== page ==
Cons: It seems that it may not be as well marked, and may intertwine with a regular main bushwalking trail; I have to "listen to my body" re when to stop for the day ( My research suggests there are less gites/albergues & it is recommended to book accommodation two nights ahead); and that the cost of living in France is quite a bit more than Spain which can add up over 5-6 weeks.
I am spending a week in Germany first, catching up with peregrinos from last camino, and have nothing booked after that except my flight home from Madrid mid-June.

Suggestions welcome :)

PS. I read heaps & heaps of forum threads, & listen to Camino podcasts as I go for walks around the streets near my home. The countdown is on. I just want to refine my research.
My wife and I walked the GR65 in 2016 and found it much different than the Camino. Typically, there are few villages between start and end for the day. The terrain is much more up and down than the Camino. The best part is the food. Can’t beet the food. Here is a list of where we stayed and miles walked for the day.
I walked from SJPP to Santiago in Autumn of 2018 and loved it!!! I am Caminoing again, flying out of Sydney in 7 and a half weeks' time . I am undecided whether to walk from Le Puy to SJPP, or to walk Camino Frances again staying in different places and enjoying Springtime.
Pros: I will enjoying reviving my schoolgirl French from quite a few decades ago; the scenery sounds exquisite: and it will be experiencing a different part of the Camino world. Also the Pilgrim ceremony to farewell pilgrims in Le Puy sounds like a lovely start & way to meet fellow pilgrims straight away.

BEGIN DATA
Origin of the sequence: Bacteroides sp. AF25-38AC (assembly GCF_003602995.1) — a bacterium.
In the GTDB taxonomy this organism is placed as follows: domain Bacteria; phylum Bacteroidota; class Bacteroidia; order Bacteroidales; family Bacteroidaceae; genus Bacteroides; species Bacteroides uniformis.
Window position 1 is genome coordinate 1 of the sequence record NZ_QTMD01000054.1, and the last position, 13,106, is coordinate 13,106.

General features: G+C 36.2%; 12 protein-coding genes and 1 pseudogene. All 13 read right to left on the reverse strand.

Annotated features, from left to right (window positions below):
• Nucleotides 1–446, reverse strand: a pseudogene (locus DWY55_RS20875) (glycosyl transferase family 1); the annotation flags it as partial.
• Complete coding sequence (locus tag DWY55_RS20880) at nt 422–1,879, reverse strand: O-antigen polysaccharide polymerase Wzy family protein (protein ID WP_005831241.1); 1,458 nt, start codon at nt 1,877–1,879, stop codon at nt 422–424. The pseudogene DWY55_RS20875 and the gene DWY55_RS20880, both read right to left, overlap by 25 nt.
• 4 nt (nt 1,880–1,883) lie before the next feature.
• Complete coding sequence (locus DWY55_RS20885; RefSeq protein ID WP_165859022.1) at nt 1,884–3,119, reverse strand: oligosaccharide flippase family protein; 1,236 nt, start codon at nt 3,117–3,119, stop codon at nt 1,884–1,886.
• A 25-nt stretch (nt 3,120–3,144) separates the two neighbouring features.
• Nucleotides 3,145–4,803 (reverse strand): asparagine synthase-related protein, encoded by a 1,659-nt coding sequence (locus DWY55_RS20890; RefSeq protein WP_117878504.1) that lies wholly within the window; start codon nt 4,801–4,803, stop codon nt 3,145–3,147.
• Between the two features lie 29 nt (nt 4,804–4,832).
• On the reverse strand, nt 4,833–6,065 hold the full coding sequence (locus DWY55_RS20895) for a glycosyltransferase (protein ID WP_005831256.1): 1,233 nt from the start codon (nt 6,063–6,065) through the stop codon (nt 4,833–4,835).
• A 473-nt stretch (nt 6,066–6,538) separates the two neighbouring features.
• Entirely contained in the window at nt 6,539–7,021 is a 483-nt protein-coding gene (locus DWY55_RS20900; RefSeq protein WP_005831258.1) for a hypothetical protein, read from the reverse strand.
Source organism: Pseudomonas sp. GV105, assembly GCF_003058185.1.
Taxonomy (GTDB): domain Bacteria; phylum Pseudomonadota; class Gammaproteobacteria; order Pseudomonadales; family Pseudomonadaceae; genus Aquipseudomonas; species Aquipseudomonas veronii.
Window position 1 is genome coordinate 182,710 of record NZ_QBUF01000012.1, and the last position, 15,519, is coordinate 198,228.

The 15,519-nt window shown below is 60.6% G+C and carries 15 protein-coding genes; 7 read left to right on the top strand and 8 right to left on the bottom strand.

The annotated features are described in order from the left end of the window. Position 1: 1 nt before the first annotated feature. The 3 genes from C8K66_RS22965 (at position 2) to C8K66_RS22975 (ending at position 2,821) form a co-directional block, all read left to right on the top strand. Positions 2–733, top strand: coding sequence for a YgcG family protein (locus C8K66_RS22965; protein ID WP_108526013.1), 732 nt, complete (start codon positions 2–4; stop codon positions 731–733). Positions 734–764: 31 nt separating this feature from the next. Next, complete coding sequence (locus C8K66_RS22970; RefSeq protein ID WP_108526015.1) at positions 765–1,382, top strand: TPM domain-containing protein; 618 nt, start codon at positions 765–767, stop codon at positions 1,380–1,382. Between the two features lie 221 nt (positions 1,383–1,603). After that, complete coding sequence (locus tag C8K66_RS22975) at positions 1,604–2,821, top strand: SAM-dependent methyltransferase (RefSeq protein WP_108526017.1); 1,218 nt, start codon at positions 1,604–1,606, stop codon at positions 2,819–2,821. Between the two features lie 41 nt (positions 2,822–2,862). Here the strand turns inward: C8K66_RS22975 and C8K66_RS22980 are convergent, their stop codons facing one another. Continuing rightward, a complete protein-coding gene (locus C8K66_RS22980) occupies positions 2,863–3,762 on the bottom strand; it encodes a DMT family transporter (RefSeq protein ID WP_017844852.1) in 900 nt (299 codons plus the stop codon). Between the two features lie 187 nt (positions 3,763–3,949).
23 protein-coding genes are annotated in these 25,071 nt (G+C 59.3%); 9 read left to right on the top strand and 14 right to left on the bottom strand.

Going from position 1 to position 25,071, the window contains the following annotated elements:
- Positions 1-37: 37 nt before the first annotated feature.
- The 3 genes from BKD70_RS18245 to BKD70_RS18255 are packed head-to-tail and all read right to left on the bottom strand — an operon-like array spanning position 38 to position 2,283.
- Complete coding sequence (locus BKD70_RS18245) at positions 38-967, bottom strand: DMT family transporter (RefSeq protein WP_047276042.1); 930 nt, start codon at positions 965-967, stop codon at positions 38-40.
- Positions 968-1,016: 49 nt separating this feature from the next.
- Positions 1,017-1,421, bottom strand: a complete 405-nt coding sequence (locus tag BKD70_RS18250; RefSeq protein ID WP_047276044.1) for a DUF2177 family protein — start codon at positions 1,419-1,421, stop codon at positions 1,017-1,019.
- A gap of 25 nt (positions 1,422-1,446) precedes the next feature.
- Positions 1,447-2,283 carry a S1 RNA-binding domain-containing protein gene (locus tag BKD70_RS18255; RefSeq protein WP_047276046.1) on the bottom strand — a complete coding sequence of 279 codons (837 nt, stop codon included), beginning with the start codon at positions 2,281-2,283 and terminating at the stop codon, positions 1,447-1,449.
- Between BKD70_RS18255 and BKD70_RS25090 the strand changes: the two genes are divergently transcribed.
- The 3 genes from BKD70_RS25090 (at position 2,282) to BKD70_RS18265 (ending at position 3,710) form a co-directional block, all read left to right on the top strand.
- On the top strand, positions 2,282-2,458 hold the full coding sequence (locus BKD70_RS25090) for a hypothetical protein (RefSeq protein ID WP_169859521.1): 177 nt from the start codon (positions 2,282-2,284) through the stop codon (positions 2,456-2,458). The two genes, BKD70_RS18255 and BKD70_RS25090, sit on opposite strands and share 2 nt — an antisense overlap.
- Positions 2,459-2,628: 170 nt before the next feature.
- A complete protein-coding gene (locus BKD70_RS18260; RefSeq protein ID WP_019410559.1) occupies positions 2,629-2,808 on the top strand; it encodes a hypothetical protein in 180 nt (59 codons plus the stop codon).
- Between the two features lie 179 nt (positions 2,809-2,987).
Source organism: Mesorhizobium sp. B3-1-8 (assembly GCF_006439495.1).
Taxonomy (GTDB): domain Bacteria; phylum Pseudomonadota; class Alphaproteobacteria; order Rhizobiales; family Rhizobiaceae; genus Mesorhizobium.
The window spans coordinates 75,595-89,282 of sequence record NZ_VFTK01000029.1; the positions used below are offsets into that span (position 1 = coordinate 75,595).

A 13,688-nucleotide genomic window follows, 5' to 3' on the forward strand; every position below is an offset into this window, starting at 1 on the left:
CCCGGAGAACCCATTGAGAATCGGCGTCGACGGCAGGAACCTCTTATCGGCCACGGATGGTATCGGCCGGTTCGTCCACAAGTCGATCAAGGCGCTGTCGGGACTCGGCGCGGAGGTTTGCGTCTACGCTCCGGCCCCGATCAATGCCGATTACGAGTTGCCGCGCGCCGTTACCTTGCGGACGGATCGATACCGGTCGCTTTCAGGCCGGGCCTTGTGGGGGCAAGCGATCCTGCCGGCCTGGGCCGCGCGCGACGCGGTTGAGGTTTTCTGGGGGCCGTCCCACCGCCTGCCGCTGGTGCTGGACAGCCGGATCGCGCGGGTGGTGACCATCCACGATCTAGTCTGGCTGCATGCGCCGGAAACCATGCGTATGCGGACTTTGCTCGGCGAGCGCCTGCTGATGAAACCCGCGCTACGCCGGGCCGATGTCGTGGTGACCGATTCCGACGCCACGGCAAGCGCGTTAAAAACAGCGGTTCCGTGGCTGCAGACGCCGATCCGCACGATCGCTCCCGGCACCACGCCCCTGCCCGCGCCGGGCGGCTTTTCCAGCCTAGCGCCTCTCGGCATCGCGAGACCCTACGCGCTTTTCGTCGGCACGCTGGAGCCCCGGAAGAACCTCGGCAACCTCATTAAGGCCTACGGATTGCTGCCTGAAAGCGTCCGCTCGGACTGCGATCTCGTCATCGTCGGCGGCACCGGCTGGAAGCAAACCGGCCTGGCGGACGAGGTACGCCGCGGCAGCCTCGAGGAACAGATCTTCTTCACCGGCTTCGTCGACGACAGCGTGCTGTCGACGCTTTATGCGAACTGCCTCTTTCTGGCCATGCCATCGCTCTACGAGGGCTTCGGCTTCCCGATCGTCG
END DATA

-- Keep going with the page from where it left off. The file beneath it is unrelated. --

Cons: It seems that it may not be as well marked, and may intertwine with a regular main bushwalking trail; I have to "listen to my body" re when to stop for the day ( My research suggests there are less gites/albergues & it is recommended to book accommodation two nights ahead); and that the cost of living in France is quite a bit more than Spain which can add up over 5-6 weeks.
I am spending a week in Germany first, catching up with peregrinos from last camino, and have nothing booked after that except my flight home from Madrid mid-June.

Suggestions welcome :)

PS. I read heaps & heaps of forum threads, & listen to Camino podcasts as I go for walks around the streets near my home. The countdown is on. I just want to refine my research.

My wife and I walked the GR65 in 2016 and found it much different than the Camino. Typically, there are few villages between start and end for the day. The terrain is much more up and down than the Camino. The best part is the food. Can’t beet the food. Here is a list of where we stayed and miles walked for the day.

1581786283495.png
 

Tandem Graham

Every new day an adventure
Camino(s) past & future
Bike: Mont St Michel-SdC. Budapest-Vezelay. Alicante-Burgos
Walk: Le Puy-SJPdP. Dax-(CF)-SdC.
Another vote for the Le Puy route. I walked it in April 2018.